Light Bicycle carbon rims and Schwalbe Racing Ralph 2.35's!!

First things first, yes it has been difficult to move forward since July 2nd with the loss of a loved one. I haven't posted on the blog for that reason, but I'm starting to peak out from behind the dark shadows now...

New Hand Built MTB Wheels

The new wheels that I had built by Mike Curiak at LaceMine29.com arrived this month. My choice of new tires to mount on these wide rims from Light Bicycle (35mm external/30mm internal width) arrived yesterday in the form of Schwalbe Racing Ralph 2.35's tubeless easy tires. Both tires weigh in exactly at 660g's on my digital scale.

I had ordered the new rims during the Spring while I was in Germany as replacement rims for my original AM rims from Light Bicyle that had served me well. My original Light Bicycle rims had a broken spoke/nipple that I had taken to the bike shop where they had been built a few years ago to see if the rear could be fixed. The rear wheel was diagnosed by two people at the shop as having a pull through the rim and I was told the rim was shot. So I went with that and believed the diagnosis. Thus my order for the replacement rims. I figured why not go wider and try out a pair with the new non-bead groove technology while I was at it? Hookless rim wall I believe is the proper terminology for the newer style of bike rims being built in carbon.

When I got back from Germany, I looked really closely at the broken spoke/nipple and the drilled rim hole on the old Light Bicycle wheels. Before I started to take the wheels apart to reuse the hubs, I wanted to be sure the rear wheel was toast. So I took them up for a second opinion to fellow BikeIowa.com team member Steve Fry at Bike World in West Des Moines. Steve said the hole was fine, popped on a new spoke and nipple and presto - the wheels are fine. OK, sometimes second opinions are worth getting. Not the result I was expecting and here I was with two new beautiful rims. What to do? Build them up which would require an additional set of hubs, or try and sell the rims? I decided to go with the former knowing the age of all my other wheels and anticipate a replacement set if and when another set gives up the ghost. So, I now have plenty of wheels, 3 sets with carbon rims. One set on the RIP 9, one set on the JET 9, and now this new set which will spend time on those two bikes as well as my Dos Niner.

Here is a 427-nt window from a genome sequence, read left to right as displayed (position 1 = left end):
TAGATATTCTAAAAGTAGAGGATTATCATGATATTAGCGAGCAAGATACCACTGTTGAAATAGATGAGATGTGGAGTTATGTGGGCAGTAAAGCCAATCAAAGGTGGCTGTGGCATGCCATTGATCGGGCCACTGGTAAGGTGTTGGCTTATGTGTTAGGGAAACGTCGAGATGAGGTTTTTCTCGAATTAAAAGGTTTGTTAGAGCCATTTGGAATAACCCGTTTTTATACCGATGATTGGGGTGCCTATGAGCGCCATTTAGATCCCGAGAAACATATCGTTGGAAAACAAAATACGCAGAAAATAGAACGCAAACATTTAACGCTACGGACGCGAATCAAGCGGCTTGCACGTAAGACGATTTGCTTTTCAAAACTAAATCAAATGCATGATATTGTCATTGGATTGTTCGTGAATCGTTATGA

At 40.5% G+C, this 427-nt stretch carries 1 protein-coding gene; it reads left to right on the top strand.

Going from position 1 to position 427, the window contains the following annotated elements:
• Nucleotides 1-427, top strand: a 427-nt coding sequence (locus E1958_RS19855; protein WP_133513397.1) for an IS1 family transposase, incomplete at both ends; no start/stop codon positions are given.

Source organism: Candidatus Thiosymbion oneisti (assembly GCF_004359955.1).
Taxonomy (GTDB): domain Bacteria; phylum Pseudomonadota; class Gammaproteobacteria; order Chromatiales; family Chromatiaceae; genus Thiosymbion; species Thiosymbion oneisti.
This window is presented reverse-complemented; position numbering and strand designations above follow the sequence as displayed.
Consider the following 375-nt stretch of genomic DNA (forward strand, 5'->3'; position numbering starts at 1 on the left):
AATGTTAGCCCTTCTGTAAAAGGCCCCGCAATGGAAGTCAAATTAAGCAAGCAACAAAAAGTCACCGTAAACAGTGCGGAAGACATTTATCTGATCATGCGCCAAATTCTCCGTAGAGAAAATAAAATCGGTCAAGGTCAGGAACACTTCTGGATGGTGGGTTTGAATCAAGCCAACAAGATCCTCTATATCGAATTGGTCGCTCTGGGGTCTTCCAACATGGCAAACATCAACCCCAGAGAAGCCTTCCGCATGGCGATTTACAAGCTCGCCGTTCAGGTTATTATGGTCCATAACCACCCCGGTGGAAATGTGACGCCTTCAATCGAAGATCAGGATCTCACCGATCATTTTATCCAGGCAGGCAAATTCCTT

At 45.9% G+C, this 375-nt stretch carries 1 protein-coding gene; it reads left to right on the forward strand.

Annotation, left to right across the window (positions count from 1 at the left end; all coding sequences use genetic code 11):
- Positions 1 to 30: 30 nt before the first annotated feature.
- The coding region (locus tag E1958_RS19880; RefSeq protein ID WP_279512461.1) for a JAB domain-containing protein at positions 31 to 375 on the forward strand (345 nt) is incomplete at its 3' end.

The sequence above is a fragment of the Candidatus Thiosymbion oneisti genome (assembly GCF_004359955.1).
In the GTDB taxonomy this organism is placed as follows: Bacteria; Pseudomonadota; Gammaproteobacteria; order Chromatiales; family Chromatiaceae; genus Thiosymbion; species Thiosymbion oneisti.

These new wheels are laced with SuperComp DT Swiss spokes to DT Swiss 350 hubs. I chose those hubs after Mike showed them to me in his shop in Grand Junction. I had stopped at his shop to drop off the rims on vacation as it was on our route of I-70 to begin with and it saved on shipping. I was amazed how easy the front hub converts between 15mm TA and QR. It is a bit different conversion than my Specialized hubs which convert by changing the end caps, but the DT Swiss 350 is just as quick and easy with an axle that pops in and out in a second or two. I need this option because of the bikes I own use both standards and I swap wheels from rig to rig quite often. The DT 240 hub also converts, but requires tools and time to swap (much like the American Classic and Chris King hubs I now have and use that also require tools and time to swap).  So the 350 hubs were chosen (not to mention price is a bit less). I have to say, they are sharp looking!